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  • Susan Jennifer Polese

    On the Road

    • Susan Jennifer Polese
    Jul 10, 2012
    Going through a master’s program in mental health counseling is a little like putting your mind on a cold, steel table and dissecting it in at least eleven different ways – and then leaving the room quickly because it is going to expand. The very essence of counselor education encourages the student to look at their lives, choices, families, and roles in society from many different perspectives. Each class offers a wealth of knowledge and fresh ways to consider yourself and your place in the world. It is at once wonderful and exhausting, intriguing and infuriating. I’d be lying if I said I didn’t love it.
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  • Doc Warren

    Sometimes you have to tear down in order to rebuild

    • Doc Warren
    Jul 10, 2012
    As a naturist I love the feel, the look and the sensation of being immersed in nature. I love the sounds of Lindsley Brook as it flows through the farm. I love the sound of the turkeys as they roam the fields; I also love the sound of an antique tractor chugging across the farm in search of more work. Until recently I hated the sound of chainsaws. I saw them as destruction; another wooded lot lay bare, more houses in a subdivision. Other then when I heard them after a major storm, I rarely saw a practical purpose for them.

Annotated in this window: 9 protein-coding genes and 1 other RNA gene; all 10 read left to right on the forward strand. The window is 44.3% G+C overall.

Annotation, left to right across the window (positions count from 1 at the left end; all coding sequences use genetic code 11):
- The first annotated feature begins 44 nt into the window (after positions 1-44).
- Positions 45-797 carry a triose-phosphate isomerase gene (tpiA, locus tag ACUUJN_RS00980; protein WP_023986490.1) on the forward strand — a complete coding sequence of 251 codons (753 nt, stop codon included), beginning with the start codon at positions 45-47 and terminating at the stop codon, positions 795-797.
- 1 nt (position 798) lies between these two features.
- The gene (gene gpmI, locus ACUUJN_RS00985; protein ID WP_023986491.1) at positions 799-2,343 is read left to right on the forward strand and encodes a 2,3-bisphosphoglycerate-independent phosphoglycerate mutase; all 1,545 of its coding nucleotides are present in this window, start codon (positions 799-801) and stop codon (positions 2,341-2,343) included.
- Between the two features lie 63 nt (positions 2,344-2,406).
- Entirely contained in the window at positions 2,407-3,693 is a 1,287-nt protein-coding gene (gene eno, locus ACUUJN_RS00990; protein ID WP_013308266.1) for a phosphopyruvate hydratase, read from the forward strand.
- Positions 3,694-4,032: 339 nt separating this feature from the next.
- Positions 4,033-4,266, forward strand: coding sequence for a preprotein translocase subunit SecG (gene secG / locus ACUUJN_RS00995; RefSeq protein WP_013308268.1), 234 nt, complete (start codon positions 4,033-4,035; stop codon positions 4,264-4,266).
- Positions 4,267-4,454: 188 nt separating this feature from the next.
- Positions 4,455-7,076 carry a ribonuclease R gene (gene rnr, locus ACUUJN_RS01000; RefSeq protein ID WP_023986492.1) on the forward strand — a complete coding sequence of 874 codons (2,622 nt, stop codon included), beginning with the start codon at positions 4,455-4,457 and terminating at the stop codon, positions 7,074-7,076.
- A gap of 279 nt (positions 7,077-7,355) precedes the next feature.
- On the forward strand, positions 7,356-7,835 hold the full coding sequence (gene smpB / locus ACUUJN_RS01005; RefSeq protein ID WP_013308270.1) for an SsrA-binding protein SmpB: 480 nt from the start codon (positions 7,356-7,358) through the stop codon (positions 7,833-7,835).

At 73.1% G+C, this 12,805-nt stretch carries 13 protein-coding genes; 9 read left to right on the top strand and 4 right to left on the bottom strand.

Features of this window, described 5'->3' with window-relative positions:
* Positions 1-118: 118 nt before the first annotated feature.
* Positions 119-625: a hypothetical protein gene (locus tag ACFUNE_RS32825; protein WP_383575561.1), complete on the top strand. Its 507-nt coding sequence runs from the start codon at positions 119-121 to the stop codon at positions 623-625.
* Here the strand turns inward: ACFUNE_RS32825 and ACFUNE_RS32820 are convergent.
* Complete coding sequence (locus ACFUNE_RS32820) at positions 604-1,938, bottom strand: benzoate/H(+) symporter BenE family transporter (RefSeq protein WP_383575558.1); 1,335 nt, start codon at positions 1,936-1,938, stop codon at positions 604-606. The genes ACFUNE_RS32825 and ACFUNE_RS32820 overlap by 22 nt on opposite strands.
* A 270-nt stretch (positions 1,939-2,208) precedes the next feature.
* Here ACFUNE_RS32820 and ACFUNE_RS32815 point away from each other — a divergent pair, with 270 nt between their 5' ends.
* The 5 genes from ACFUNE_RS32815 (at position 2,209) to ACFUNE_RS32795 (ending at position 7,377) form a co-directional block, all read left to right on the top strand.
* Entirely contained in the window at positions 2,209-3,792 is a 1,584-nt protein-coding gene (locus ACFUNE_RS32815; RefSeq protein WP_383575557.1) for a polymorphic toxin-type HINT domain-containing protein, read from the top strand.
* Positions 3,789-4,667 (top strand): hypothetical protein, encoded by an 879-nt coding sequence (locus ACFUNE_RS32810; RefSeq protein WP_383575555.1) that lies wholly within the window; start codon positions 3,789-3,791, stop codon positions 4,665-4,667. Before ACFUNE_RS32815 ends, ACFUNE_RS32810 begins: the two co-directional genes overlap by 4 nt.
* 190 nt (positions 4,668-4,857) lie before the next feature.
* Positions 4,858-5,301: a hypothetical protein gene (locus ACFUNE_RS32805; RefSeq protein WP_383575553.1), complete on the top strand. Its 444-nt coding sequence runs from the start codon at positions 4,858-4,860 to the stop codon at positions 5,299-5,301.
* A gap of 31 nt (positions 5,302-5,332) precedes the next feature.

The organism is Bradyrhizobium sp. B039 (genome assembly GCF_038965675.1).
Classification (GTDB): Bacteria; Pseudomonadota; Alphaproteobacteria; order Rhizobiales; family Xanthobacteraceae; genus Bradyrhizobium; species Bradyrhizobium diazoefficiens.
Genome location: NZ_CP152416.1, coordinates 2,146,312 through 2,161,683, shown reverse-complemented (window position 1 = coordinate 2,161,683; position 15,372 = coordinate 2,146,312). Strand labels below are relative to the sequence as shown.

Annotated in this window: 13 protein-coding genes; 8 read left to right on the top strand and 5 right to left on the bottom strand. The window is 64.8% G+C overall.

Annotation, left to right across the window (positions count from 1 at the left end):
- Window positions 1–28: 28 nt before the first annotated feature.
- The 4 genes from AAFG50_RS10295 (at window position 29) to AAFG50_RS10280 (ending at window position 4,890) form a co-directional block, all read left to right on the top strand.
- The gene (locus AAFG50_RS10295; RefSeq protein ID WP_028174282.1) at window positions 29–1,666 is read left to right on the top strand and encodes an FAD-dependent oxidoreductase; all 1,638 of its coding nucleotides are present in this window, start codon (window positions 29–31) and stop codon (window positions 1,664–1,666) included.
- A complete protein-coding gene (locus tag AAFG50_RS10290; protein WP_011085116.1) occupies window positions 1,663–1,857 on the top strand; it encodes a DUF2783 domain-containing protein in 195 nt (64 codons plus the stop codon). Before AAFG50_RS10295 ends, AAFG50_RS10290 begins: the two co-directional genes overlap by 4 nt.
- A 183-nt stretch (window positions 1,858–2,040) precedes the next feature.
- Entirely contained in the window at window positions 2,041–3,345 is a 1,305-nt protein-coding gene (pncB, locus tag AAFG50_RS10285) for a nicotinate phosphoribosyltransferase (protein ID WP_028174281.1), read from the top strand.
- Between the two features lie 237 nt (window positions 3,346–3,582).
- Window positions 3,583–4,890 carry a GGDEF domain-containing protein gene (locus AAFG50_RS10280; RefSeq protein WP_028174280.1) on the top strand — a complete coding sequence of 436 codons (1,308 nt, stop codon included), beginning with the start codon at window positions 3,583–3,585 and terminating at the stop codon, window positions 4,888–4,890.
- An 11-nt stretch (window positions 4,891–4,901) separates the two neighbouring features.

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  • Deb Del Vecchio-Scully

    Fostering compassion and healing

    • Deb Del Vecchio-Scully
    Jul 10, 2012
    In my last blog, I wrote about the connection between resistance and suffering, basic Buddhist tenets. His Holiness, the Dalai Lama reminds us when teaching Buddhism or Buddhist practices, the purpose is to encourage others to cultivate the the qualities of compassion, love, and wisdom within themselves (Simpkins & Simpkins, 2001, p. 79). I am not an expert in Buddhism, but these qualities resonate with me, particularly in the context of healing trauma and depression. A mindful approach to healing trauma and depression is grounded in fostering presence in the here and now, reframing negative thoughts and stories, meditation and mindful practices. As an existentialist, mindful approaches to healing make sense to me. Thus, I often introduce practices to support the cultivation of self-compassion, love and wisdom very early in the counseling process with my clients. In this blog, I will focus on techniques of fostering the qualities of self-compassion and self-love.